Job is stunned and overwhelmed—probably at both the experience and at what God has said to him ending with this calling to account. What can he possibly say in response? All he can answer in verses 3-5 is that He is vile—worthless—and He covers his mouth, probably as a symbol of his unworthiness to say anymore. Job is humbled but, as we will see next, God still has more to say.”
From these references alone, we can see that there is official literature that discusses the legal nature of Job’s contention with God, and we can therefore say that the case is settled. Even so, it is still worthwhile to examine the extent to which this is a more widespread phenomenon. There have not been any sermons directly on the subject, although there are at least a few that engage in extensive exegesis of the Book Of Job, most notably a seven-part sermon from Mr. David Dobson , which would likely include some discussion of the formal legal rhetoric within the Book of Job in a similar fashion to the Bible commentary cited earlier. When I have the time to check out the relevant chapters, I will provide further updates to this post on such references as they occur.
Although I found several references to the metaphor of God’s courtroom, I could not find any references in Living Church of God to the existence of a lawsuit between Job and God within their literature through a web search. A search of Cogwa’s website showed no references to either Job or lawsuits, suggesting it was not an area of focus for this relatively young organization. Philadelphia Church of God had a particularly unpleasant and lengthy discussion of Job’s case with God that paints Job in a very terrible light, making all kinds of untoward accusations about Job’s character and integrity that was unpleasant to read, but that demonstrates the essentially courtroom legal trial aspect of Job . From this we can see that while the use of courtroom language and lawsuits and cases to describe Job’s dealings with God is not particularly common, it is not entirely unheard of either, and that it is most commonly, and most kindly, done within the United church of God. We can therefore say that although the specific term “covenental lawsuit” or “covenant lawsuit” is not used, that the concept is nevertheless discussed in sufficient length that it ought to be at least somewhat familiar to those who are closely familiar with the Bible Reading Commentary, or with the lengthy and more accusatory sermon on Job’s self-righteousness written by Mr. Stephen Flurry. Either way, the concept itself is not unknown within the Church of God, even if there are other aspects and facets of Job that are far more familiar.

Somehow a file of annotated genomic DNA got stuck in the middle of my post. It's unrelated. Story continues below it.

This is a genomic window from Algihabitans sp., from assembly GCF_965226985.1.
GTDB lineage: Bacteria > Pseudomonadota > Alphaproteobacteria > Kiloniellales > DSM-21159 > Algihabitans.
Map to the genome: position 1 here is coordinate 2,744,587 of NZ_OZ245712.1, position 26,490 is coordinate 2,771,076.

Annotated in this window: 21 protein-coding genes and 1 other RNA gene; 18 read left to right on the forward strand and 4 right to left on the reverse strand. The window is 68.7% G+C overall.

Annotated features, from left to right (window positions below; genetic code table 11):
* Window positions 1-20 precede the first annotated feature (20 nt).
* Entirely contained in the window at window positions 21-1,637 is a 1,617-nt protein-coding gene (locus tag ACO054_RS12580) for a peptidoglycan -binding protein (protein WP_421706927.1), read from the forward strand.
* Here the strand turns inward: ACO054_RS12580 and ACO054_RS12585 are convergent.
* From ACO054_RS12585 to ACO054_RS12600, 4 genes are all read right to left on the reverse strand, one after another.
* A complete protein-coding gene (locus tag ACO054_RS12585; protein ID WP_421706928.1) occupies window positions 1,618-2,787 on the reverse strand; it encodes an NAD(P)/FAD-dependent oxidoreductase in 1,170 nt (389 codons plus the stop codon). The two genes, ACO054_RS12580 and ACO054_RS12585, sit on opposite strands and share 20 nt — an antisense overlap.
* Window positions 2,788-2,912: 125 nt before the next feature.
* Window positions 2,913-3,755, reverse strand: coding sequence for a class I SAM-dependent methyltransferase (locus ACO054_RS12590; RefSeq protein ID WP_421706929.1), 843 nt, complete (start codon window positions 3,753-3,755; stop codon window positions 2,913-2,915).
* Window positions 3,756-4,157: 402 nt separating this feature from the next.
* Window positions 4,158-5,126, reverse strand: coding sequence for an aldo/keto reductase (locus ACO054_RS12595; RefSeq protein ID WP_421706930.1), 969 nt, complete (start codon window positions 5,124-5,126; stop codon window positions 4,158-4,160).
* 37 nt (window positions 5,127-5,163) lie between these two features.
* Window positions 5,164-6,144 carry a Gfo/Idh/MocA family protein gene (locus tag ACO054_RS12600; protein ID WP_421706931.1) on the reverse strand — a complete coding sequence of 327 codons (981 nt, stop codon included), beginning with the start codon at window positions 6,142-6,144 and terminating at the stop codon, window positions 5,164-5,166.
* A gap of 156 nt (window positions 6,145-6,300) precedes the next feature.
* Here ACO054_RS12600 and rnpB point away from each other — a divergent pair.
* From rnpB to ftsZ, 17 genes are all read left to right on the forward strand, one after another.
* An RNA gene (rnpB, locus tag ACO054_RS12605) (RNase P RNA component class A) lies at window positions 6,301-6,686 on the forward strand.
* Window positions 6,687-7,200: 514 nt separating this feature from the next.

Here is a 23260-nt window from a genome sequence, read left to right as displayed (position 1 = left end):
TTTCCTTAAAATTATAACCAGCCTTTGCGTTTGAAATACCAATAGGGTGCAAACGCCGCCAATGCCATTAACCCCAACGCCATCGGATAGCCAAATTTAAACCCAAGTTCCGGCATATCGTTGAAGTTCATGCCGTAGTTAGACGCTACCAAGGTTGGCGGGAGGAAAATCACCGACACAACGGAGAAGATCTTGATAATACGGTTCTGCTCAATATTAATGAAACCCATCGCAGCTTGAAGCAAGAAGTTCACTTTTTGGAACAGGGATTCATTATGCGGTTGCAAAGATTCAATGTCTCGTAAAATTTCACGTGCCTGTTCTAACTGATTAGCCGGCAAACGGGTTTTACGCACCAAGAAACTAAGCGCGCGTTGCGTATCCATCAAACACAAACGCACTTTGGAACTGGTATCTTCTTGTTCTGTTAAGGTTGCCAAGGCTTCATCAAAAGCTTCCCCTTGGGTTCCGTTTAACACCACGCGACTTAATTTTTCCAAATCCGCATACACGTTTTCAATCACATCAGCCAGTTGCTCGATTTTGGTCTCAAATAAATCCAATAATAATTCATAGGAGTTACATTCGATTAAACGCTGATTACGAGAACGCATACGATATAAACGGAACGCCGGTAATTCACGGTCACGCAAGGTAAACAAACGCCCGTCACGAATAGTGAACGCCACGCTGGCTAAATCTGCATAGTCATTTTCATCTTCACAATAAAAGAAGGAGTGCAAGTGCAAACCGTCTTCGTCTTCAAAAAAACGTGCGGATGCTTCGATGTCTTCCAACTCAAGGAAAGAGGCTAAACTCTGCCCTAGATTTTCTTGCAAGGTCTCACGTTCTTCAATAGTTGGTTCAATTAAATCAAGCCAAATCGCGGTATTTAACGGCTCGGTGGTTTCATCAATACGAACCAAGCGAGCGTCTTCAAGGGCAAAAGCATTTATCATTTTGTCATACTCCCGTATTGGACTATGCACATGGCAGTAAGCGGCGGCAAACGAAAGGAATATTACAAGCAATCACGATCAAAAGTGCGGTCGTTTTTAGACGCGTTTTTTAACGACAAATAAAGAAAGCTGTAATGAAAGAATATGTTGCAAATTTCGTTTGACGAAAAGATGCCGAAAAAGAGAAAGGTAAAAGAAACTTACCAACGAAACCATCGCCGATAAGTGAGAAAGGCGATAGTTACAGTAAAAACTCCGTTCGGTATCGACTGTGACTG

See footnote  from the post cited below:
 See, for example: